9th December 2017 at 1:21 pm #618
I’m paid a monthly contract, but I work so many hours it works out less than the minimum wage. What can I do?
10th December 2017 at 12:43 pm #657
My name’s Dave Turnbull, I’m a Regional Officer with responsibility for the hospitality sector within Unite the union. (http://www.unitetheunion.org)
In the hospitality industry there’s a real ‘work till you drop’ culture and this happens a lot: a lot of people are being paid on a monthly salary but working extra hours so in the end they’re earning less than the minimum wage per hour.
For example, there was a case with Michel Roux, the chef at Le Gavroche in London.
He put the chefs on a salary rather than an hourly rate and they ended up working 50-60 hours a week. When we sat down and actually work out what that means, they’d been underpaid the minimum wage.
We think this is actually a huge can of worms and a lot of restaurants and hotels have adopted this as part of their business model. It can potentially really damage your health.
But the Union can help.
First you have to keep accurate information about your start and finish times.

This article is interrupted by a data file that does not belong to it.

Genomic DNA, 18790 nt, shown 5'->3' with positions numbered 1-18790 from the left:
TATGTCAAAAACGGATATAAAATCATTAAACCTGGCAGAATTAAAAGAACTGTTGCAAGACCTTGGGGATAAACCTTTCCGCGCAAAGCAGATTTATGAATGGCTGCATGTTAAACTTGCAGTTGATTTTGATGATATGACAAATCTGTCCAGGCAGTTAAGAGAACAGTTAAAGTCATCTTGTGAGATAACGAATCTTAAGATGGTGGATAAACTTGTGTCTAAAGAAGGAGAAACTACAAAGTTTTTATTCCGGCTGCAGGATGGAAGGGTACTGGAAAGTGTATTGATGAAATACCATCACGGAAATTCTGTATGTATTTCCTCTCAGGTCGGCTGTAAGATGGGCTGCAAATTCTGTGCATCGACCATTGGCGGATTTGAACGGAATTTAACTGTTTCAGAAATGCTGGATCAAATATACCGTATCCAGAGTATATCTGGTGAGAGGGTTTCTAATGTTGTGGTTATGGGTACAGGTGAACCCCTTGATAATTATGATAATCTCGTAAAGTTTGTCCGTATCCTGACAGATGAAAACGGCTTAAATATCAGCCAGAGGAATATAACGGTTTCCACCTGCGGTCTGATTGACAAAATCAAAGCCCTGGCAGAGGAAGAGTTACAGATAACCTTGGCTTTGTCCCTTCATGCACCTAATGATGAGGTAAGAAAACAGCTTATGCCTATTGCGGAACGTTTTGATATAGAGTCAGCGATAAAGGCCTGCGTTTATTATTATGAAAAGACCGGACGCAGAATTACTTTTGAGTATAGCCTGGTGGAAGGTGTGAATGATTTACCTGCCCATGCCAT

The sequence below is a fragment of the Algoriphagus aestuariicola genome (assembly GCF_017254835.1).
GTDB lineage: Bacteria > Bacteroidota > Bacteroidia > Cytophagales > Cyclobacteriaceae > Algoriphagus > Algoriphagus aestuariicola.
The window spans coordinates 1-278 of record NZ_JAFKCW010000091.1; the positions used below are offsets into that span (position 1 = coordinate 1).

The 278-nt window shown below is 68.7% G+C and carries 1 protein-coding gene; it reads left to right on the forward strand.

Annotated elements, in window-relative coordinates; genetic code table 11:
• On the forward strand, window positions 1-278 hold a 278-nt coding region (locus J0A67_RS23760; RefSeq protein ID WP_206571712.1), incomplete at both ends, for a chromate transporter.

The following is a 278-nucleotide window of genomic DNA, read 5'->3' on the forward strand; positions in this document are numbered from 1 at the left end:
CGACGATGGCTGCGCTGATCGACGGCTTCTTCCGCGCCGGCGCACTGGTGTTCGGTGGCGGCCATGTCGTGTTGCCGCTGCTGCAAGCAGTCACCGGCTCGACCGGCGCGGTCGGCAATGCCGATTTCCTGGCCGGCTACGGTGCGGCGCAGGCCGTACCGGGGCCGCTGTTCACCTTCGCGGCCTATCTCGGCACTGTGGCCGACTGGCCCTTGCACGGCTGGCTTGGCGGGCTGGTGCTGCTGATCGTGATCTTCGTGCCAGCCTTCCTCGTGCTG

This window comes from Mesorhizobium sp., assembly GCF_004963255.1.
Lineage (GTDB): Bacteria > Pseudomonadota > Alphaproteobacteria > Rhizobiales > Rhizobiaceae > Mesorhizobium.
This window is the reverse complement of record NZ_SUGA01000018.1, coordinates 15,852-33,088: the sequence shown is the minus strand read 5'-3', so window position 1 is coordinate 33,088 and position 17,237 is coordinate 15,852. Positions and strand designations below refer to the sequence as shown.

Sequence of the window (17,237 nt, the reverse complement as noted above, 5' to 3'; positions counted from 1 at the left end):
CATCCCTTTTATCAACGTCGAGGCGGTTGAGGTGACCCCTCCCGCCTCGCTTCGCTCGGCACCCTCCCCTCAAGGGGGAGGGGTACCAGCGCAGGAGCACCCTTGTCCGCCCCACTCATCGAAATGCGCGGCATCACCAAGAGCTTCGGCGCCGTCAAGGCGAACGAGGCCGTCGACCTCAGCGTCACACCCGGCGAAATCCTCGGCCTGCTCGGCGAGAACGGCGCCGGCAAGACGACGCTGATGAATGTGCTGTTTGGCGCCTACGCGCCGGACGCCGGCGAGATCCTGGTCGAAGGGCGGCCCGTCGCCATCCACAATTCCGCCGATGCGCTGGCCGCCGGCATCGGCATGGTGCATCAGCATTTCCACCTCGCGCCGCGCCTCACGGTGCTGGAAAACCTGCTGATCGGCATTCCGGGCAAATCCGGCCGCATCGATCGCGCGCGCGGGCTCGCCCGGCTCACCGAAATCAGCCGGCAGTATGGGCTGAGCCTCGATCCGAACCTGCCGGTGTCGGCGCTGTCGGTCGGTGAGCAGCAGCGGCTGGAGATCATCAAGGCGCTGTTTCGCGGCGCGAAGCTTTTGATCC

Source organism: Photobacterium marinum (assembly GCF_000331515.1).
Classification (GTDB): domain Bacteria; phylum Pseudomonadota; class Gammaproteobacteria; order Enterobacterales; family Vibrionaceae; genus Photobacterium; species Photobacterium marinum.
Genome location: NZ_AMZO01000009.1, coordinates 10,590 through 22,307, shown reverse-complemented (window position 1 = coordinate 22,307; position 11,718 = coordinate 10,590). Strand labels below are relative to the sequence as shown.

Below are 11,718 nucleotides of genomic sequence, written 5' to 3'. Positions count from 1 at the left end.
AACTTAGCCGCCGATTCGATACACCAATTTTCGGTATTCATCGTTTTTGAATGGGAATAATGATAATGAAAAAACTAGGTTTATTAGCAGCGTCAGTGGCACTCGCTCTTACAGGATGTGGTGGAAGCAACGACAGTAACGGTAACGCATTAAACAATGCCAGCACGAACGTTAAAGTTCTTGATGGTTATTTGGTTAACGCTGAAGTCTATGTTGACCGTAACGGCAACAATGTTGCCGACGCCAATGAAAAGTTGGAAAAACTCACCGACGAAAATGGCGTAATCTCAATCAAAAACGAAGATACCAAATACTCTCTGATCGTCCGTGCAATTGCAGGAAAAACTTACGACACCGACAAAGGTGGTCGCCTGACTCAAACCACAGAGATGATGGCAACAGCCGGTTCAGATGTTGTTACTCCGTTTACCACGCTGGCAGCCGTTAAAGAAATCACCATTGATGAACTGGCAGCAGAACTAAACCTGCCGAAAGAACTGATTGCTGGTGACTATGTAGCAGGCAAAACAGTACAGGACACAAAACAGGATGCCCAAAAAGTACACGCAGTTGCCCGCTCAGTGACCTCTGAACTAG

Then we sit down with you and work out the calculation.
Then we talk to others to find more people this has happened to. When you have about five people, we draft a letter and get everyone affected to sign it.
They then submit it to the employer at a meeting.
You’ve got the legal right to have a union representative in attendance at that meeting even if your employer is anti-union or doesn’t recognise the union. They can’t stop you from bringing a union rep.
That means from the outset we’re involved.
And if you’ve done the calculation, you can be pretty confident that there’s won’t be any way out for the employer other than to pay. Which is why Michel Roux coughed up very quickly when it was exposed. There have been a few of these cases, including one Australian celebrity chef who’s been caught doing the same thing. He had to cough up. So it works.
We don’t recommend anyone puts in a grievance individually. If you’re going to put in a grievance, we can’t guarantee you how your employers will react. So it’s best to join the union so we can support you, draft the letter and so on.
If you think you have a pay issue contact email@example.com
- This reply was modified 2 years ago by Dave Turnbull.
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